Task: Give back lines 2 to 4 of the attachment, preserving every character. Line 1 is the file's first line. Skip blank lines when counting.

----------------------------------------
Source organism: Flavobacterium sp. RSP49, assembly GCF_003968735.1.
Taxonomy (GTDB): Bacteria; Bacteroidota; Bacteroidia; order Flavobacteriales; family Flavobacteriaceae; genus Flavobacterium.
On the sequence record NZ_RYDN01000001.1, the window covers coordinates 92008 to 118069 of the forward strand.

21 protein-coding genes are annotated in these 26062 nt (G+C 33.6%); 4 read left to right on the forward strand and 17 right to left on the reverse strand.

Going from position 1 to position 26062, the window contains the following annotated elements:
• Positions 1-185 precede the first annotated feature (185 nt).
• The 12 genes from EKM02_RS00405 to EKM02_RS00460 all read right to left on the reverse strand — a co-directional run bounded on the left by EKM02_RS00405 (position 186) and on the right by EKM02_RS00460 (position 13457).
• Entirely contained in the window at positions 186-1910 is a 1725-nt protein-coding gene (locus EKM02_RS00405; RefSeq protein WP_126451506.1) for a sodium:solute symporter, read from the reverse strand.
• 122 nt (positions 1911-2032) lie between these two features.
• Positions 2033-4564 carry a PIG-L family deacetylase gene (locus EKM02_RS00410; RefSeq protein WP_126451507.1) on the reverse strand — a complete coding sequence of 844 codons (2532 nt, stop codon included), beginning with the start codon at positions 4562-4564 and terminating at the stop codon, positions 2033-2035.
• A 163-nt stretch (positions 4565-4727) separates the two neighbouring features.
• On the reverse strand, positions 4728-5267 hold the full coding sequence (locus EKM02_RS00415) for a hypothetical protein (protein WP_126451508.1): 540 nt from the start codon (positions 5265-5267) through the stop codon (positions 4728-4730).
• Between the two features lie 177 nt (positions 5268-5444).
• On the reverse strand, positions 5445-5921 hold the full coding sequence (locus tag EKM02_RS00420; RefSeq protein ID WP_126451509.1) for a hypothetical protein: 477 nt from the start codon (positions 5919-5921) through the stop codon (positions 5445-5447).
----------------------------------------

Taxonomy (GTDB): Bacteria; Bacteroidota; Bacteroidia; order Flavobacteriales; family Flavobacteriaceae; genus Flavobacterium.
On the sequence record NZ_RYDN01000001.1, the window covers coordinates 92008 to 118069 of the forward strand.

21 protein-coding genes are annotated in these 26062 nt (G+C 33.6%); 4 read left to right on the forward strand and 17 right to left on the reverse strand.